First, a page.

Archive for February, 2013
Flash memory has a limited life that is determined by the number of times it is written and formatted. Data is written to a page of formatted cells, and the formatting is done to blocks of pages. Single-level cell (SLC) flash memory has a durability of 105 writes while the durability of multi-level cell (MLC) [...]
I have written several times about the declining rate of areal bit densities in hard disk drives (HDDs). Below is a chart that was published in IEEE Transactions on Magnetics, which shows that the decline has been going on since 2010. This means that the price erosion of hard disk capacity, which has been about [...]
The history of magnetic recording has been one of the most amazing technology achievements in the last 50 years. In 1956 IBM announced the first commercial hard disk drive (HDD) with 2000 bit/in2. Last year, Seagate announced 1 TB/in2 with their new Heat Assisted Magnetic Recording technology (HAMR). This represents a more than 109 improvement [...]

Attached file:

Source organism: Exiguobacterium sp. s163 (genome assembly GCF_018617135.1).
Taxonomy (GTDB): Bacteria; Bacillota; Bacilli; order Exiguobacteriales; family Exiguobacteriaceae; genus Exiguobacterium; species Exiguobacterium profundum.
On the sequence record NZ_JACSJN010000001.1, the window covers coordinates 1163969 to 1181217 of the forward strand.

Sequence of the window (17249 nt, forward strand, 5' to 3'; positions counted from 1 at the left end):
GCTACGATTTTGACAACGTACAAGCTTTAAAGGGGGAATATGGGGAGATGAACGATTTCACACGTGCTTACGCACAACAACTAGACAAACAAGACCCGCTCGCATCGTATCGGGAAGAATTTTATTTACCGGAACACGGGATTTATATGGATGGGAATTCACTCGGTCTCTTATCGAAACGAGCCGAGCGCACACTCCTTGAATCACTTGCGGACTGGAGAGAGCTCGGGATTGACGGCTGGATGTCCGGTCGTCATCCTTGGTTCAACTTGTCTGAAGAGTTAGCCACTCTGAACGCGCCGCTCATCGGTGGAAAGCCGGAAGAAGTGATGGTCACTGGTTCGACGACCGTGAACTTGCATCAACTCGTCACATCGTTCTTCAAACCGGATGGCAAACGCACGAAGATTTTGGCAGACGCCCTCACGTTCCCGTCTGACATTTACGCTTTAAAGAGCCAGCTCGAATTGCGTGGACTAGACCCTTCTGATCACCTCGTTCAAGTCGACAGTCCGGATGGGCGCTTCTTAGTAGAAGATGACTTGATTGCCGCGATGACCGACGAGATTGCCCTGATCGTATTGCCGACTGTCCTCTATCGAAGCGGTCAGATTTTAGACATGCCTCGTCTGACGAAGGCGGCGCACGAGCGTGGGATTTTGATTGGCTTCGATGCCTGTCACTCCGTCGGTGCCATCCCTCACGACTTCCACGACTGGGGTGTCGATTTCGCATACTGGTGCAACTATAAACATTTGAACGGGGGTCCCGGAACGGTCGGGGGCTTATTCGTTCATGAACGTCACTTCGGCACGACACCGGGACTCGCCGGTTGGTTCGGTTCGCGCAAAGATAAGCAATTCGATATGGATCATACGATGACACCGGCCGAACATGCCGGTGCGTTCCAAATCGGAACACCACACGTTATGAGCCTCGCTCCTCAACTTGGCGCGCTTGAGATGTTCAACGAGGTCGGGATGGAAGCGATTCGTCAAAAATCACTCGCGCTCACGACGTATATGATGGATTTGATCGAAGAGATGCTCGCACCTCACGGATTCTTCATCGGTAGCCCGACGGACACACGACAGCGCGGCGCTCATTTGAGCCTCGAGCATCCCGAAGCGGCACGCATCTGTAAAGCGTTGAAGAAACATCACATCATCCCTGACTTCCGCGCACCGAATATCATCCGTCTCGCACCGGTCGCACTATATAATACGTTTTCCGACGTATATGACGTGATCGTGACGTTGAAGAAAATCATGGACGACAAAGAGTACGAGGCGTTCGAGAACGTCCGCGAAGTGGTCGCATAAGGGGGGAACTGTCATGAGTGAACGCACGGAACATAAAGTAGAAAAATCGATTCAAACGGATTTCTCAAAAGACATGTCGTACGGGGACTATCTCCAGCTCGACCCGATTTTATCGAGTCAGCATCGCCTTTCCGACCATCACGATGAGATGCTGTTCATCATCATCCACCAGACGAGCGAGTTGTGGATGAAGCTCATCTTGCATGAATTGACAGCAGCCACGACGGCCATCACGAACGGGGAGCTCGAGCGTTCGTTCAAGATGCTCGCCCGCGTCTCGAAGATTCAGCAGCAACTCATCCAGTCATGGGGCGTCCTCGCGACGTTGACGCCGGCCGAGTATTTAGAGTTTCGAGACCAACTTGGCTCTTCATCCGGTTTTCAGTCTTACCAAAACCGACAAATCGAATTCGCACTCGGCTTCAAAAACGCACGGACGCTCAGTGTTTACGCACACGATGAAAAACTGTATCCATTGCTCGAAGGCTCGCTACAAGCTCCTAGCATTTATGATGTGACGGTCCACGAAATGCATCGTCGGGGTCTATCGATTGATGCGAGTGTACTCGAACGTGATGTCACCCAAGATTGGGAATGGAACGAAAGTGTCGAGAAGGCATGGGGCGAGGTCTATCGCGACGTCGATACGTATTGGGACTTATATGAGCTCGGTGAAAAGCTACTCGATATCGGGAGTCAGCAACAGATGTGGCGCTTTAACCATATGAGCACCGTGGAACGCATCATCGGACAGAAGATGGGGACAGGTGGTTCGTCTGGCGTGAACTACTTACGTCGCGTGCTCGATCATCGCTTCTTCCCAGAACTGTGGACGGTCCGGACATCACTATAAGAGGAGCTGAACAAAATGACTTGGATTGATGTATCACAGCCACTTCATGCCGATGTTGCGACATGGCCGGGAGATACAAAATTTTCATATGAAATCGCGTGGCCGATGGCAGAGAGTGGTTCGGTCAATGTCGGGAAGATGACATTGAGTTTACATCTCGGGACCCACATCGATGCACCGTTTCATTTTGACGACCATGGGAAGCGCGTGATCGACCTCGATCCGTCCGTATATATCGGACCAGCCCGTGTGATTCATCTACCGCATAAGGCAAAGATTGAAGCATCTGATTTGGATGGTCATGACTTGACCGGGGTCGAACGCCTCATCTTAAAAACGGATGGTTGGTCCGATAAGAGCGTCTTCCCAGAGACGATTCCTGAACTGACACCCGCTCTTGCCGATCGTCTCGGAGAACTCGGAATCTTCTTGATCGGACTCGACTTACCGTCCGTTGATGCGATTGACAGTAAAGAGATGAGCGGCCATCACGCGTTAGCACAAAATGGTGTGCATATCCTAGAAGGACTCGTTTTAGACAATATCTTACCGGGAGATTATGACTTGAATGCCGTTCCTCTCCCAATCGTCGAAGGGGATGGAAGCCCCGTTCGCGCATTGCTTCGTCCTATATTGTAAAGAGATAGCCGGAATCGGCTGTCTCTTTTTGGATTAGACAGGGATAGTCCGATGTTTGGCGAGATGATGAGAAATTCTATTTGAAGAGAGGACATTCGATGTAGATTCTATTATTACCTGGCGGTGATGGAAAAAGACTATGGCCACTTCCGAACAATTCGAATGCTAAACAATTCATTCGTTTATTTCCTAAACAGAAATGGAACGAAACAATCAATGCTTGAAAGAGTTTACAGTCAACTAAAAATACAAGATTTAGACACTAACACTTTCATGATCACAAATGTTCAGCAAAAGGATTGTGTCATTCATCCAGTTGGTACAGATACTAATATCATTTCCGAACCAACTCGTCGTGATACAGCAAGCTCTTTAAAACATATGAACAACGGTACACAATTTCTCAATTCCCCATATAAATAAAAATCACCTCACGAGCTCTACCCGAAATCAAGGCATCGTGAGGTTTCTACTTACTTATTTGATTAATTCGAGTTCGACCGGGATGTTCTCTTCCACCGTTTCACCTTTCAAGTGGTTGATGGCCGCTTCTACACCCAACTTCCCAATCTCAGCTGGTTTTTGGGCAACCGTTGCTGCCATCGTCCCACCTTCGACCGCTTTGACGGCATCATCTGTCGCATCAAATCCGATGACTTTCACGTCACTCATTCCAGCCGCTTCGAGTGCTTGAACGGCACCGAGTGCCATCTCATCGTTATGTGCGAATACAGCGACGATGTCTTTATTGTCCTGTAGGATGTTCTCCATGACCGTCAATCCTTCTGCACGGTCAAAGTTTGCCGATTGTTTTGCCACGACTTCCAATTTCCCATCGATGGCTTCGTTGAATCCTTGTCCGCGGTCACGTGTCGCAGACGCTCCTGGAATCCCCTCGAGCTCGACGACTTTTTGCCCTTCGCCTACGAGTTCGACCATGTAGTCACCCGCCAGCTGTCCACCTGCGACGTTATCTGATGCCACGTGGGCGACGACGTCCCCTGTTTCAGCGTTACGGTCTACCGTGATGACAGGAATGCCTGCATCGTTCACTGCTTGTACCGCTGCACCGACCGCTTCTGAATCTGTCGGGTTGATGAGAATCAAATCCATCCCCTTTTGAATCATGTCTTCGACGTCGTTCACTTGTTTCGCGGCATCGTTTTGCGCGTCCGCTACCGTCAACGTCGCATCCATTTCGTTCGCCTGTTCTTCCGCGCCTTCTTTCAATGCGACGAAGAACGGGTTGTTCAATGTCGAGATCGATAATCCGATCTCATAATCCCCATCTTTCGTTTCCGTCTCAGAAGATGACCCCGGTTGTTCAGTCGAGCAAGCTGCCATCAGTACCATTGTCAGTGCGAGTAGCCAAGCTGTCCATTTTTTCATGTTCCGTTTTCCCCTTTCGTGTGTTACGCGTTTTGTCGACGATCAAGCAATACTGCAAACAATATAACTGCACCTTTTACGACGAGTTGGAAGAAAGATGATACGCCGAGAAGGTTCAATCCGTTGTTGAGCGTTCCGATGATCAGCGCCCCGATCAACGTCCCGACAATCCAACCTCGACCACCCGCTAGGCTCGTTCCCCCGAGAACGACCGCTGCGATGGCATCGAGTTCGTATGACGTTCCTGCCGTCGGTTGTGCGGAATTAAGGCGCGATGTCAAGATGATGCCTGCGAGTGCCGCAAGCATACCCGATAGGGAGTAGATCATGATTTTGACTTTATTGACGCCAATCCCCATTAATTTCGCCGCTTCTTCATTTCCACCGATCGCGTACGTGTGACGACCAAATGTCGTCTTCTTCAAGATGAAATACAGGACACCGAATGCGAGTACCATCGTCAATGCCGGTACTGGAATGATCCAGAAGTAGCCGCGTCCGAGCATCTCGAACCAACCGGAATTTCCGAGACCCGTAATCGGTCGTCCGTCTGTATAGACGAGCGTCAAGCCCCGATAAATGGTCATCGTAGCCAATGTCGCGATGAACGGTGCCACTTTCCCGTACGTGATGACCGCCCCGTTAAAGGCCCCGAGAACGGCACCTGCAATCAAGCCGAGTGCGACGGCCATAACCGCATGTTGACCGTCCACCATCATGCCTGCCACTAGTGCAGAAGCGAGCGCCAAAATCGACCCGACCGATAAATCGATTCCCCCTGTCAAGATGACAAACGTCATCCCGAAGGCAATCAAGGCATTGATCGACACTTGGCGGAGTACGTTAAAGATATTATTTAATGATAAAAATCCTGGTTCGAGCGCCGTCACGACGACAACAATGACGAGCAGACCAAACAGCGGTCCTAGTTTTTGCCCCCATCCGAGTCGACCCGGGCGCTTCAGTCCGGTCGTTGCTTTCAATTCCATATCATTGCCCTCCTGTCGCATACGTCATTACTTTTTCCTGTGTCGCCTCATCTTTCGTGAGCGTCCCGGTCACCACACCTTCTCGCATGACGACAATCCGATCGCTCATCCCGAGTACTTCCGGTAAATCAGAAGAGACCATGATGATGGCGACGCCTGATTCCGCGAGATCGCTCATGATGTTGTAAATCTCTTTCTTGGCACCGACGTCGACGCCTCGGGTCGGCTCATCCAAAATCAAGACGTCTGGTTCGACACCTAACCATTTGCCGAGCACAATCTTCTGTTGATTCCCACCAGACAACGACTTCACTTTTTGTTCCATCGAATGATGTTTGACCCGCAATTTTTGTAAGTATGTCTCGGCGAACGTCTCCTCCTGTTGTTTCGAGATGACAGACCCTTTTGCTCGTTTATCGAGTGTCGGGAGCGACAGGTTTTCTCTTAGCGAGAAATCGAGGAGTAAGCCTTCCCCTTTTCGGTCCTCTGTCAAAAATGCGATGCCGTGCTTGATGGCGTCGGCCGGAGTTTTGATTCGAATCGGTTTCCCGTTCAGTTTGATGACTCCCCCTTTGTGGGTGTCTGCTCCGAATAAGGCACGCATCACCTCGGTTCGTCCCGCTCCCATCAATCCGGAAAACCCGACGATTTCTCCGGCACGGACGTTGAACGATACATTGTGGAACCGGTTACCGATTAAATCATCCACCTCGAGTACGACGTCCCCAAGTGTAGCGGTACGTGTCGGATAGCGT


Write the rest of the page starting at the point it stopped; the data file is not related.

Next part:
In my last blog, I talked about the impact of virtual servers on storage systems and the need for a scale up storage architecture to satisfy the demand for storage resources as we add more and more virtual images onto a physical server. There is also a need to look at the server bottlenecks.
If you Google modular storage and monolithic storage; you will find that many of the analysts’ definitions are very similar. Basically, modular storage is considered to be lower cost, two controller systems that are usually packaged in a 19-inch rack. Monolithic storage is considered to be big expensive boxes that are great for mainframes but [...]